Alf Huetson was here yesterday. He is now first Asst. Topr. Engr. at Corps Hd. Qurs. He enjoys life finely & has a very pleasant position. Nate [Hill] has lay down and is fast asleep. Cannonading is becoming more general all along the line. It is the time of day for the ball to open if they intend to do anything.

Bro. John’s Battery [M, 1st Illinois] moved to the front of our line last night, but they have not gone to the front yet. They have been in reserve ever since Resaca.12 I think probably it is our turn now for awhile. We have been on the front line ever since the Campaign opened.

The Band have been playing almost constantly for the past few days, making it very pleasant. And the evenings are so beautiful, the moon & stars have shined brightly; music on earth and music in Heaven. How natural and easy for the mind to wander upward for the thoughts to centre around the throne of Grace. God has been most bountiful in blessings to us. Let our hearts praise him.

Night before last, we sat upon the fortifications singing until quite a late hour. The Chaplain came up, & we invited him to pray. It brought back so many dear remembrances of by-gone times. I have enjoyed very much of God’s presence and love in my heart, & I hope by his Grace to do his will and carry out His design in placing me here. The pleasures & comforts of Home often cross my mind. The Love of a Dear Wife and friend are ever present with me, but God will in his own good time restore me to them if consistent with his will. I will work on, cheerfully trusting to him alone for results.

I feel much anxiety at times for your approaching trial.13 May God be with you and deal kindly with you. I would that circumstances were such that I could be with you, but there is no certainty of that. “Trust in God. He will never leave thee or forsake thee.” “Sorrow endureth through a night, but joy cometh in the morning.” I earnestly hope that the pleasures of maternity may more than counterbalance all your trials. May the desires of your heart be granted and the richest blessings of Heaven rest upon you.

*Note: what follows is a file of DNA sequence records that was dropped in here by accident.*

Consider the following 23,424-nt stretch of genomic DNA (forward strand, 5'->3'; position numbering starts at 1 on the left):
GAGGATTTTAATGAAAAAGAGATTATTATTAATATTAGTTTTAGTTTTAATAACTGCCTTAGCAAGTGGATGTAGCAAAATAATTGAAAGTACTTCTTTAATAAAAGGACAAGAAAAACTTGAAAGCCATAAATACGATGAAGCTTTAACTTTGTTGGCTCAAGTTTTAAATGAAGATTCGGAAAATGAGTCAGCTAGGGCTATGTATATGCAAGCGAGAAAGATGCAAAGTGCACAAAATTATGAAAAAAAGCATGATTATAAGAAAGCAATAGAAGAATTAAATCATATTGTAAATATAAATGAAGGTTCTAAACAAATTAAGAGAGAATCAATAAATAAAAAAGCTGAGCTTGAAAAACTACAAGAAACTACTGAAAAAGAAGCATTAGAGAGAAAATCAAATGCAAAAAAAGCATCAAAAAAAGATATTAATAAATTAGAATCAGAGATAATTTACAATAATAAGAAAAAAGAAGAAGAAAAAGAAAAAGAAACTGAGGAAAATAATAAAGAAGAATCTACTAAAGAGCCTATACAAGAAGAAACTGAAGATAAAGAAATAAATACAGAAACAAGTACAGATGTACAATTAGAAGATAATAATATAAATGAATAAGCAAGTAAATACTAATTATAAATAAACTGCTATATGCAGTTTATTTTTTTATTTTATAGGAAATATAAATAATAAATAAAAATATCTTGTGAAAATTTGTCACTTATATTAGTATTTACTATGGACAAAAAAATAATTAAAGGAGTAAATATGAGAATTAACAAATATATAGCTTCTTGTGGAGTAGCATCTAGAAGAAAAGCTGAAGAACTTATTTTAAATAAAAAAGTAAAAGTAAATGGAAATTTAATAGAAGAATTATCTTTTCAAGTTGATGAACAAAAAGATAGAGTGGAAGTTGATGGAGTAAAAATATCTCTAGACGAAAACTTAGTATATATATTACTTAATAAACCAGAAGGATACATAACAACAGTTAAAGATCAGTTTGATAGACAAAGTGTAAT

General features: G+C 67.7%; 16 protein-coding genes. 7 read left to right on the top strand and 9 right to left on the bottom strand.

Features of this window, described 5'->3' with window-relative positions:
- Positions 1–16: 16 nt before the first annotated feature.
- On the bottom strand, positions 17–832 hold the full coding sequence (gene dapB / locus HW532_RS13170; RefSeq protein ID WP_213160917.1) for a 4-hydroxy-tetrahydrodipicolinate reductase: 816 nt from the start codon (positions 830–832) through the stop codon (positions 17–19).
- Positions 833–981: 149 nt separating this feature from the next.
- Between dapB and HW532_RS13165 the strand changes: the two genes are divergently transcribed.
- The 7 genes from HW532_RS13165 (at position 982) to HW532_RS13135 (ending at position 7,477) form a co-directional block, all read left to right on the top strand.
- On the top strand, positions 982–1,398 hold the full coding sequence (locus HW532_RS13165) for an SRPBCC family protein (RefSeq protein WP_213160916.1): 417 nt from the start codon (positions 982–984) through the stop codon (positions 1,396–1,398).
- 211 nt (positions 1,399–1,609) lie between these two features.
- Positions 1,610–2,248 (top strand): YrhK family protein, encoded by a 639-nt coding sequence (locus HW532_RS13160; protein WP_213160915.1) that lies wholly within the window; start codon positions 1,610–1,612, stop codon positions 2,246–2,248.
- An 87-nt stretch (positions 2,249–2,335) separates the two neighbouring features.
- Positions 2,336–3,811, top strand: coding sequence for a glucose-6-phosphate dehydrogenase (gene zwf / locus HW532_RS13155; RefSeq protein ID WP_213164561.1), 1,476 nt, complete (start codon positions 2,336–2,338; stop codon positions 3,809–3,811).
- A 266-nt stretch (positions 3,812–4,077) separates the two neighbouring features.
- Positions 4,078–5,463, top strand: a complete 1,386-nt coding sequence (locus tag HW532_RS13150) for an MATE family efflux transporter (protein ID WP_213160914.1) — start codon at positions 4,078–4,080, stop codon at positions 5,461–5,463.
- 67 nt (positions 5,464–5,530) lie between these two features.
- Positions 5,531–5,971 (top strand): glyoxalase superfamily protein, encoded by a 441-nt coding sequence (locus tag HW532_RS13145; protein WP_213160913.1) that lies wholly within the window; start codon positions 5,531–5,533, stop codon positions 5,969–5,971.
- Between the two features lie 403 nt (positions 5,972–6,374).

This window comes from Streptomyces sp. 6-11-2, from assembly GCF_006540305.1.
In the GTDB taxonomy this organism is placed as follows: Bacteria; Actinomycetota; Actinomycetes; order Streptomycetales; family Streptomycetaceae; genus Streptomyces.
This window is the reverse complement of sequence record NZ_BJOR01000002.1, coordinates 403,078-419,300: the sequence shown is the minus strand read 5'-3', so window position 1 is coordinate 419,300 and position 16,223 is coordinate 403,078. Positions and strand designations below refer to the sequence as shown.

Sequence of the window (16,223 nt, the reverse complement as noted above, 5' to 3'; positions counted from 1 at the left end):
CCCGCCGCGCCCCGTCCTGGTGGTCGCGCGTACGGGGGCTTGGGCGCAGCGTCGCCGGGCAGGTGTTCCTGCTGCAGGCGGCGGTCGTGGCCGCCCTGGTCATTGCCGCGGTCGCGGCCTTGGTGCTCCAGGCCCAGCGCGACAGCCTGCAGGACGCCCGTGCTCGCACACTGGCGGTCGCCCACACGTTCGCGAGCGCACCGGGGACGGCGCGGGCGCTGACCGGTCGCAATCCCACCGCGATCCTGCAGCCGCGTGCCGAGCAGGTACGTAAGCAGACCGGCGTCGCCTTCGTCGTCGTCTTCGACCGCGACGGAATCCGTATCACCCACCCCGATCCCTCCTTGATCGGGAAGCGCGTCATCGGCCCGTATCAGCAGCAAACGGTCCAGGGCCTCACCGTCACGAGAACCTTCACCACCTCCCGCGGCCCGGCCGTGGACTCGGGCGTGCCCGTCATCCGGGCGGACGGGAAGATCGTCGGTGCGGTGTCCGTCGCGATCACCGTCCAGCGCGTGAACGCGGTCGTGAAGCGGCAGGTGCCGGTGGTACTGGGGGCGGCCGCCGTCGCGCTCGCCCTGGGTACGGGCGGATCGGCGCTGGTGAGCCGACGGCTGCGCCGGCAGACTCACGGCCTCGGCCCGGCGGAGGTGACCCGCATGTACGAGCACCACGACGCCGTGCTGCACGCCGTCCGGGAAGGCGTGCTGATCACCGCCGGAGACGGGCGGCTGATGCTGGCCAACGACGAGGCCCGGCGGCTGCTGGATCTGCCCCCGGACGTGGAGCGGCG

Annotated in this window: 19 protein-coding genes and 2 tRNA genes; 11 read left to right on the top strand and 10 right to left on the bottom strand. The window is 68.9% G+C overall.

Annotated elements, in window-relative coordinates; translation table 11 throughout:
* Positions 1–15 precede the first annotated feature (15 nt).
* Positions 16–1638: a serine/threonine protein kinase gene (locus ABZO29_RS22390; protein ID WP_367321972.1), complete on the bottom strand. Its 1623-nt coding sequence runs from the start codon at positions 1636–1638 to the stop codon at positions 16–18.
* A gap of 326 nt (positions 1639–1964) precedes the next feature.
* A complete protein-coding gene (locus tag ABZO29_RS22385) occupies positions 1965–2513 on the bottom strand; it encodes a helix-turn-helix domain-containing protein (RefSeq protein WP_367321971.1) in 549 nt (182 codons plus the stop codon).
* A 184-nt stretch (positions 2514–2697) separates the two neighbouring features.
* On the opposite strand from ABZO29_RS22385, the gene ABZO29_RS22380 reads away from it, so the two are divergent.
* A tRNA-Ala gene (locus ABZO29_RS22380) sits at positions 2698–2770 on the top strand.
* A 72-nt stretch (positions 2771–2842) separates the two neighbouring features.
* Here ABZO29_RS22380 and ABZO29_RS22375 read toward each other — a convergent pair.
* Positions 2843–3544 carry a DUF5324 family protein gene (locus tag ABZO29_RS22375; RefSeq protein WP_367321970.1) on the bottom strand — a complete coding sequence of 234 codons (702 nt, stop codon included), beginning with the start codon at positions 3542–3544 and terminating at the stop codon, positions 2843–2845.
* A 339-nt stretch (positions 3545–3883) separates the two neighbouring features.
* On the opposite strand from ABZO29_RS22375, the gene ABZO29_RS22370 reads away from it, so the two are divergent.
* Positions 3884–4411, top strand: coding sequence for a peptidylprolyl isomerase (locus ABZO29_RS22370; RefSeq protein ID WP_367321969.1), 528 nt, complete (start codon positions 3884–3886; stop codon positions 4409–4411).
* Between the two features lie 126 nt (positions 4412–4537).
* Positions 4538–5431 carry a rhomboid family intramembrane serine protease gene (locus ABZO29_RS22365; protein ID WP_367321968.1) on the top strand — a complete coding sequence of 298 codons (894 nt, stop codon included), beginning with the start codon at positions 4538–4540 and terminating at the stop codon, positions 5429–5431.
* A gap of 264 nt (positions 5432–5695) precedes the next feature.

Kiss Mother & Maggie for me. I know Mother [Murphy] will take good care of you; be cheerful and, if possible, contented. In my letter of yesterday, I told you of the arrangement I have made with Allen Fellows to furnish you with what money you may need.14 He wrote to his wife also, but I think did not get his letter off. Remember me kindly to all.

Here comes the news that Richmond is taken.15 A dispatch, it is said, to Genl. Sherman. All the Bands of this Corps are assembling. There will be a tumult here shortly; the boys are dancing already. We will know certainly very soon, but we hear so many rumors that I cannot credit them. The taking of Richmond was only a question of time, but we did not expect it so soon. Our latest news from there, however, was the 28th of May, & there has been time enough since to fight several hard battles.

It is dinner time. I have endeavered during the forenoon to write while at leisure, with the hope to contribute to your happiness and add pleasure, and, if possible, profit to the perusal of my letter. You have already received assurance of my love and desire for your happiness. You have still as ever the confidence and affection of a true heart. Accept therefore all I have to give, and may we under the blessings and direction of Our Heavenly Father live to enjoy each other’s society, [&] be useful to all around us in being the instruments in His hands of leading many to Christ, and when life is over meet with all our love around His throne in Heaven.

“There shall be no night there.” Rev. 21-25

And I will betroth thee unto me forever. Hosea 2-19

The Lord will give grace and glory. Psalm 84-11

Also – Rom. 8-28, Psalm 25-10, Matthew 12-20, Gal. 6-9, Isaiah 9-20, Rev. 3-11, John 14-3, 1st Peter 5-4, Rev. 21-3&4.

Your Affect. Husband
J. F. Culver

  1. Internal evidence suggests that J.F.C. wrote this letter on or about June 10, while the 129th Illinois was posted at Mt. Olivet Church. []